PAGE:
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THE BRAVEST LITTLE BOY IN THE WORLD
on 12 August 2012
The narrative simplicity of Memoir of an Imaginary Friend would lead one to believe that this is a children's book but the complexity of the issues being put forth definitely place it in the teen/adult category. Friendship, sacrifice, mortality and coping with "being different" are the primary themes that run through this novel.
Although never articulated, it is obvious from his impaired social interaction and communication skills and his restricted and repetitive behavior that 3rd grader Max Delaney is suffering from a high functioning form of autism. Max is intelligent and perceptive but not able to socially interact with the people around him so he has created Budo his imaginary friend, and the narrator of this story, to help him cope with the decisions of daily life.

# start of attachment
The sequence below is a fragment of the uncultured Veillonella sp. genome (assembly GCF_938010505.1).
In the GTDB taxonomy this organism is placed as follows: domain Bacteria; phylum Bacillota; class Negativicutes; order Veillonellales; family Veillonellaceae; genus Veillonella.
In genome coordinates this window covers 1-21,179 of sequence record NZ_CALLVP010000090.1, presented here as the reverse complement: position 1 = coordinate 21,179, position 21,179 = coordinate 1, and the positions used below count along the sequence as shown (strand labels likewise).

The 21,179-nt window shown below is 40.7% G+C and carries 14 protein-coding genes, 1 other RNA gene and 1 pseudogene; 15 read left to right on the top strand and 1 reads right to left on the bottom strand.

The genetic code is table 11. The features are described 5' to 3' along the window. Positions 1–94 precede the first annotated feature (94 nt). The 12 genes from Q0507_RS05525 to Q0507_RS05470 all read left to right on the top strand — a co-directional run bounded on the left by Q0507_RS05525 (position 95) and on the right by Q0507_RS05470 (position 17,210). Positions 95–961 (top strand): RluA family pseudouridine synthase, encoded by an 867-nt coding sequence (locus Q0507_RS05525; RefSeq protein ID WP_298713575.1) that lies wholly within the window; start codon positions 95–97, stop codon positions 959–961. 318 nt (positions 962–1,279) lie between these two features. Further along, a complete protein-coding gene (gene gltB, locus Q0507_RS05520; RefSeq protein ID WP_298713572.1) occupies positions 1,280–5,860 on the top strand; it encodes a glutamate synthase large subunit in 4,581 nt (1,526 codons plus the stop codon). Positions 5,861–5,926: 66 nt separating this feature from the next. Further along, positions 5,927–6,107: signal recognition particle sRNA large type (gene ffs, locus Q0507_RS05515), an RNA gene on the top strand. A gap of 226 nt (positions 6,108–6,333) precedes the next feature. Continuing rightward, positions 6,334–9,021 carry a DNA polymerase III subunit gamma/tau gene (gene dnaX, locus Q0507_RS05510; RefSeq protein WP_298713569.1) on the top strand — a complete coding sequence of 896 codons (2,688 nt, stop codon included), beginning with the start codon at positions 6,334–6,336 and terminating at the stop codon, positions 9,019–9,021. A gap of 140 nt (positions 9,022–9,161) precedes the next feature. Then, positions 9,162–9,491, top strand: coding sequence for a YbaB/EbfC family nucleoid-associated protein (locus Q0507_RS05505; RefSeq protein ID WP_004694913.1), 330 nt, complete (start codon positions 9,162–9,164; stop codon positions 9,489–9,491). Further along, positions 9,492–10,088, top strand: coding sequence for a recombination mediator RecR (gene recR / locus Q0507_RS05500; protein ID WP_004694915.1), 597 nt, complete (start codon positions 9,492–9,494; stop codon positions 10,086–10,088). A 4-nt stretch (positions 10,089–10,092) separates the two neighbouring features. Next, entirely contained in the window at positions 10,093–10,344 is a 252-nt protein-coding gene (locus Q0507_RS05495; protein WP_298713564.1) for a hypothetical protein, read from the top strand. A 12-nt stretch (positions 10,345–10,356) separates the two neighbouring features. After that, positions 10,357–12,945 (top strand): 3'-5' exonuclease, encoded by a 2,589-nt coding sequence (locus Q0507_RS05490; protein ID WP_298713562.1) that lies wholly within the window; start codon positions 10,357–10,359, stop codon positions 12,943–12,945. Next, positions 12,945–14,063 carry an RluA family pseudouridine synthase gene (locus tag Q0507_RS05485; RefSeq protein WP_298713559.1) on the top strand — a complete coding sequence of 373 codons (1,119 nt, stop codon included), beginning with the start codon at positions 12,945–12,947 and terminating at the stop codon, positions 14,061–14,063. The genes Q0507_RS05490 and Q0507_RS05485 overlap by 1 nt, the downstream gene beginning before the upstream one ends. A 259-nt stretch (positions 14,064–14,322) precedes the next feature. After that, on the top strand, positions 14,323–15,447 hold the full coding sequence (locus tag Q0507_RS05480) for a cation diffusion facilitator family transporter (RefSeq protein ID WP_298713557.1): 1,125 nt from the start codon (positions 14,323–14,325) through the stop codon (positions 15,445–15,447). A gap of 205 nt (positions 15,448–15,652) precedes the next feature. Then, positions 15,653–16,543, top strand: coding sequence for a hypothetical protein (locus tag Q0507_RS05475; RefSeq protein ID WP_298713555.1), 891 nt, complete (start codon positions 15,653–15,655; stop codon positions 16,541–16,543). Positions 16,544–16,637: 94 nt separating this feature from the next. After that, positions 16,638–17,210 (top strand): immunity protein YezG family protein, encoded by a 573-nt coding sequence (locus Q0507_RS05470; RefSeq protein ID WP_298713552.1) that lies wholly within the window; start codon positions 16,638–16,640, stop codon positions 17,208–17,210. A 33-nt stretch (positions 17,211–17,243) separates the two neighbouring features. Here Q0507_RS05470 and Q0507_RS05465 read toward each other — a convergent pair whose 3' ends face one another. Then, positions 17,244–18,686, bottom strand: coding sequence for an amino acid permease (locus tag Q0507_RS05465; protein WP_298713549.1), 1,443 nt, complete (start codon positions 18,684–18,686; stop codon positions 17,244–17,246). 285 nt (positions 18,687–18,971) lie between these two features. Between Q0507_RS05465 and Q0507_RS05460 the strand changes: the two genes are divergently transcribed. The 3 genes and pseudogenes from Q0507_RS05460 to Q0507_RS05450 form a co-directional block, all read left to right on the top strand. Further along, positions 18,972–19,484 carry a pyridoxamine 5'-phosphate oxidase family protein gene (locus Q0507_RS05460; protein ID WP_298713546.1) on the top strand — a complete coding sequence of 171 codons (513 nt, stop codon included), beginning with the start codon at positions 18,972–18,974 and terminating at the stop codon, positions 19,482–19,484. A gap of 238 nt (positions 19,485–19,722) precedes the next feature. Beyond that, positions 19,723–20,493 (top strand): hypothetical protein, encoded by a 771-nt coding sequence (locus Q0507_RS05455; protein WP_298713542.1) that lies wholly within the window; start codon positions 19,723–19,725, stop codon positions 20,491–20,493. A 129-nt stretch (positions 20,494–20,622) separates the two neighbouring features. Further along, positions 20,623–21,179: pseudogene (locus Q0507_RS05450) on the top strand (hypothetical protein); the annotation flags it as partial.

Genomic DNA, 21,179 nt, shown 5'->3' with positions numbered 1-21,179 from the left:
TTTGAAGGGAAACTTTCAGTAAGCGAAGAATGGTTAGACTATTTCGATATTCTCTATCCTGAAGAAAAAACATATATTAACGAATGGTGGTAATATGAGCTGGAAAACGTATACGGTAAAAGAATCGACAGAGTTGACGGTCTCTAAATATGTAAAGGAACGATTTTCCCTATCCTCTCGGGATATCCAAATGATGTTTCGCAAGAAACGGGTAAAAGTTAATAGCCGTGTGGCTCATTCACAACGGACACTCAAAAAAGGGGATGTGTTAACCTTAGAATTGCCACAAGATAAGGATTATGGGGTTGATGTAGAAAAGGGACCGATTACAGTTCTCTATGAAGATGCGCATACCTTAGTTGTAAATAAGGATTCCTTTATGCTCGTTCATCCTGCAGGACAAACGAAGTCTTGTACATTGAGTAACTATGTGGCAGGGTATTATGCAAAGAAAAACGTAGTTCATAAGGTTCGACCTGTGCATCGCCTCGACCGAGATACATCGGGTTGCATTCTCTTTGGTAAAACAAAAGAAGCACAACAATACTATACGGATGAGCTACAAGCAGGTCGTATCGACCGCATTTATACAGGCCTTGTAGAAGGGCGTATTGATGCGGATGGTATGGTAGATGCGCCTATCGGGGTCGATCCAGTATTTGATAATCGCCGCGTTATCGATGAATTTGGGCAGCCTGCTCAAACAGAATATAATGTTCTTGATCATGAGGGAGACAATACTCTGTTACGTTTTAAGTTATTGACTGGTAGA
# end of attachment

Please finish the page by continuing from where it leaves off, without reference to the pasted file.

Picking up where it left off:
Memoir is a magical tale filled with a bevy of heartwarming and extraordinarily conceived characters coupled with enough uncertainty and tension to keep the reader captivated. Since Budo is a product of Max's fertile imagination, the perceptions presented are simplistic and innocent yet possess intelligent commentary and observations on questions that confront most of us in our everyday lives. In their quest to help Max, Budo and other "imaginaries" like Oswald the Giant and Teeny the Fairy become the sort of honest, protective, understanding and unselfish friends that we all would like to have by our side as we navigate through the messy predicaments and choices life throws at us. (Perhaps for adults our imaginary friend is called Conscience and maybe like Peter Pan's Tinkerbell and Max's Budo it will disappear if we stop believing in it.)
On the whole, I enjoyed the story of Max, Budo and friends once I got used to the childlike presentation, but I must admit I could have done without the repetitive references to subjects like bonus poops. 3 1/2 stars